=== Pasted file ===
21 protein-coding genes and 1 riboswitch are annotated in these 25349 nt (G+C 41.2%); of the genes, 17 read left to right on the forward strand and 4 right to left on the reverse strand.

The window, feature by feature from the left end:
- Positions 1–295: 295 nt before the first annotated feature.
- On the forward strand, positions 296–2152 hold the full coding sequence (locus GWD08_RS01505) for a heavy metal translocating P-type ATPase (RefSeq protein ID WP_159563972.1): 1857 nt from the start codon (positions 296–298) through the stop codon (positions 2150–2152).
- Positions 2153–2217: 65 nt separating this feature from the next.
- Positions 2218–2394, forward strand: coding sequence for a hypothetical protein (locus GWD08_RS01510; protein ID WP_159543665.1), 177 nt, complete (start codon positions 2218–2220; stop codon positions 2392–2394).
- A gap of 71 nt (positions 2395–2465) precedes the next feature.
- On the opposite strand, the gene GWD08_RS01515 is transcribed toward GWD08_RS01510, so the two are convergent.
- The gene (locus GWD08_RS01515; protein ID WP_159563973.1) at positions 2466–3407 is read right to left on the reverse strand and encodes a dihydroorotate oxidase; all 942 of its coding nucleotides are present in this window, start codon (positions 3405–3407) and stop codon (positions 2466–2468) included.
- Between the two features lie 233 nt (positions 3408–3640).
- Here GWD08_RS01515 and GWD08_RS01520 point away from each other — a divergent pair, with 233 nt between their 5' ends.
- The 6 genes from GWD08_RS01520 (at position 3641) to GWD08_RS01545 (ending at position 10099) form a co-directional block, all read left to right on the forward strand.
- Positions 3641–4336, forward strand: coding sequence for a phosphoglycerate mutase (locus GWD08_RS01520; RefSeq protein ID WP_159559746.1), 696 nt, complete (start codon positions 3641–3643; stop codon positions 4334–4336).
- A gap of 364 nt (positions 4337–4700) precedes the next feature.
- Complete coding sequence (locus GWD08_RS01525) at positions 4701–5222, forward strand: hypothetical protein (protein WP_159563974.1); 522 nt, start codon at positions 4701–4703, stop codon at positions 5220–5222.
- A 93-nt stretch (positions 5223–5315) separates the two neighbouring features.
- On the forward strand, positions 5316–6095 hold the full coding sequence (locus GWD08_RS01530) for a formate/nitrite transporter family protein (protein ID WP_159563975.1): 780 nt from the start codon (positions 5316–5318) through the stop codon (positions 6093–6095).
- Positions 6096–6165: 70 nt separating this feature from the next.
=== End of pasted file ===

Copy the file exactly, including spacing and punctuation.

21 protein-coding genes and 1 riboswitch are annotated in these 25349 nt (G+C 41.2%); of the genes, 17 read left to right on the forward strand and 4 right to left on the reverse strand.

The window, feature by feature from the left end:
- Positions 1–295: 295 nt before the first annotated feature.
- On the forward strand, positions 296–2152 hold the full coding sequence (locus GWD08_RS01505) for a heavy metal translocating P-type ATPase (RefSeq protein ID WP_159563972.1): 1857 nt from the start codon (positions 296–298) through the stop codon (positions 2150–2152).
- Positions 2153–2217: 65 nt separating this feature from the next.
- Positions 2218–2394, forward strand: coding sequence for a hypothetical protein (locus GWD08_RS01510; protein ID WP_159543665.1), 177 nt, complete (start codon positions 2218–2220; stop codon positions 2392–2394).
- A gap of 71 nt (positions 2395–2465) precedes the next feature.
- On the opposite strand, the gene GWD08_RS01515 is transcribed toward GWD08_RS01510, so the two are convergent.
- The gene (locus GWD08_RS01515; protein ID WP_159563973.1) at positions 2466–3407 is read right to left on the reverse strand and encodes a dihydroorotate oxidase; all 942 of its coding nucleotides are present in this window, start codon (positions 3405–3407) and stop codon (positions 2466–2468) included.
- Between the two features lie 233 nt (positions 3408–3640).
- Here GWD08_RS01515 and GWD08_RS01520 point away from each other — a divergent pair, with 233 nt between their 5' ends.
- The 6 genes from GWD08_RS01520 (at position 3641) to GWD08_RS01545 (ending at position 10099) form a co-directional block, all read left to right on the forward strand.
- Positions 3641–4336, forward strand: coding sequence for a phosphoglycerate mutase (locus GWD08_RS01520; RefSeq protein ID WP_159559746.1), 696 nt, complete (start codon positions 3641–3643; stop codon positions 4334–4336).
- A gap of 364 nt (positions 4337–4700) precedes the next feature.
- Complete coding sequence (locus GWD08_RS01525) at positions 4701–5222, forward strand: hypothetical protein (protein WP_159563974.1); 522 nt, start codon at positions 4701–4703, stop codon at positions 5220–5222.
- A 93-nt stretch (positions 5223–5315) separates the two neighbouring features.
- On the forward strand, positions 5316–6095 hold the full coding sequence (locus GWD08_RS01530) for a formate/nitrite transporter family protein (protein ID WP_159563975.1): 780 nt from the start codon (positions 5316–5318) through the stop codon (positions 6093–6095).
- Positions 6096–6165: 70 nt separating this feature from the next.